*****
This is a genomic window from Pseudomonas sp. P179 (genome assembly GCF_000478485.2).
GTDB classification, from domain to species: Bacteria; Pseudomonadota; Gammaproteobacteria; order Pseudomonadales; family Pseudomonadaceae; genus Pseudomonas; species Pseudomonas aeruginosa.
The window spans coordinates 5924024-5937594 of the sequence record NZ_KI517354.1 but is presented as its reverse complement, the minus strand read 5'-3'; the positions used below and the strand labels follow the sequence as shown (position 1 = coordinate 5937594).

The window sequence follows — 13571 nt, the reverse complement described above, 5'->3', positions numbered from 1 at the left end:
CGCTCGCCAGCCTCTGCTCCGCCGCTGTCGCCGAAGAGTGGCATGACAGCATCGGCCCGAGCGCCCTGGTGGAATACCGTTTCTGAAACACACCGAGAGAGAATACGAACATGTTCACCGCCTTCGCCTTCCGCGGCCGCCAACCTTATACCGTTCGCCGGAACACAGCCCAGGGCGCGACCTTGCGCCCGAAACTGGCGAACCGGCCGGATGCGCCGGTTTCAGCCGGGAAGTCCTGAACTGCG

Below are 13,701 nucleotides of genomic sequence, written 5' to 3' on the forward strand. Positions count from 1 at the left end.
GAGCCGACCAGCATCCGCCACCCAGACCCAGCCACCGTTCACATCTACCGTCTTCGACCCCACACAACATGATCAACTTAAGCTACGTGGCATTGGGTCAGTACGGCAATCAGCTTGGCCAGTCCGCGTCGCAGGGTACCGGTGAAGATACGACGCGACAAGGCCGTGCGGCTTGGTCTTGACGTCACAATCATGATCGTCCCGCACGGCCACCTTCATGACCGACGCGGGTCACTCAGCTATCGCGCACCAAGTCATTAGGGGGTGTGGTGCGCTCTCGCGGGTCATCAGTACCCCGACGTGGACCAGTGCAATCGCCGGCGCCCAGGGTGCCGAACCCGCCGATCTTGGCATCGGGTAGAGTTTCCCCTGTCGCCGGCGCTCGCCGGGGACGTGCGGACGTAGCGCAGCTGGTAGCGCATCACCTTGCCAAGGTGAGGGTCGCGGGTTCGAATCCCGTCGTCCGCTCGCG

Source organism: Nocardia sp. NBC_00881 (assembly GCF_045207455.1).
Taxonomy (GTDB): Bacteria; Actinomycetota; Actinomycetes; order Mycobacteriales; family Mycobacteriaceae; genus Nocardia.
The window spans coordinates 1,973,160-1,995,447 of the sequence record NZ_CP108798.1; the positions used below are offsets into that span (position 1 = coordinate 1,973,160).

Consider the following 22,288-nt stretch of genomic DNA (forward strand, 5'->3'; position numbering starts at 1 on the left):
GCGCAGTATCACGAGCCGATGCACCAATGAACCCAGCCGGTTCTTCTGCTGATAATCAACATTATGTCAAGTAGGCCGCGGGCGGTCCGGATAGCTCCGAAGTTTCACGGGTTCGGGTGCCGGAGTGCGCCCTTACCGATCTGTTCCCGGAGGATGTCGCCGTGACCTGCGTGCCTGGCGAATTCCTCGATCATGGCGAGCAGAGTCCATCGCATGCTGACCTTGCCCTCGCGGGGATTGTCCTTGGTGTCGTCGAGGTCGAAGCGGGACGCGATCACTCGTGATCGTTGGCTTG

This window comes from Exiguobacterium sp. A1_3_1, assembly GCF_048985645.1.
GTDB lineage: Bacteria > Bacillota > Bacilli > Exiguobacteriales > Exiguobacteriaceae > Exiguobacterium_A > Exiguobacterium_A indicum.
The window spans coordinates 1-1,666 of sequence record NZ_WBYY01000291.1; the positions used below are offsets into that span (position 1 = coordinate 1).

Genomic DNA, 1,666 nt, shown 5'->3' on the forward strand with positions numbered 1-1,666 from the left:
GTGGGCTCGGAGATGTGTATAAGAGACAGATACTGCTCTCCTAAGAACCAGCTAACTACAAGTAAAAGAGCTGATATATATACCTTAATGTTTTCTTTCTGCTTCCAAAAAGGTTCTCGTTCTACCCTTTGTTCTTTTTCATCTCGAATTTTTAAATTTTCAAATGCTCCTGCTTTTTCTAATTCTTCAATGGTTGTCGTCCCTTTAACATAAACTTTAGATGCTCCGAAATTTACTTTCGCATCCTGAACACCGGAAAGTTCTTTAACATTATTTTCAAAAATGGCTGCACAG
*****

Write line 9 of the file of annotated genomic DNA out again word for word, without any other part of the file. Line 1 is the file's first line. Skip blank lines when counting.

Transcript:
Taxonomy (GTDB): Bacteria; Actinomycetota; Actinomycetes; order Mycobacteriales; family Mycobacteriaceae; genus Nocardia.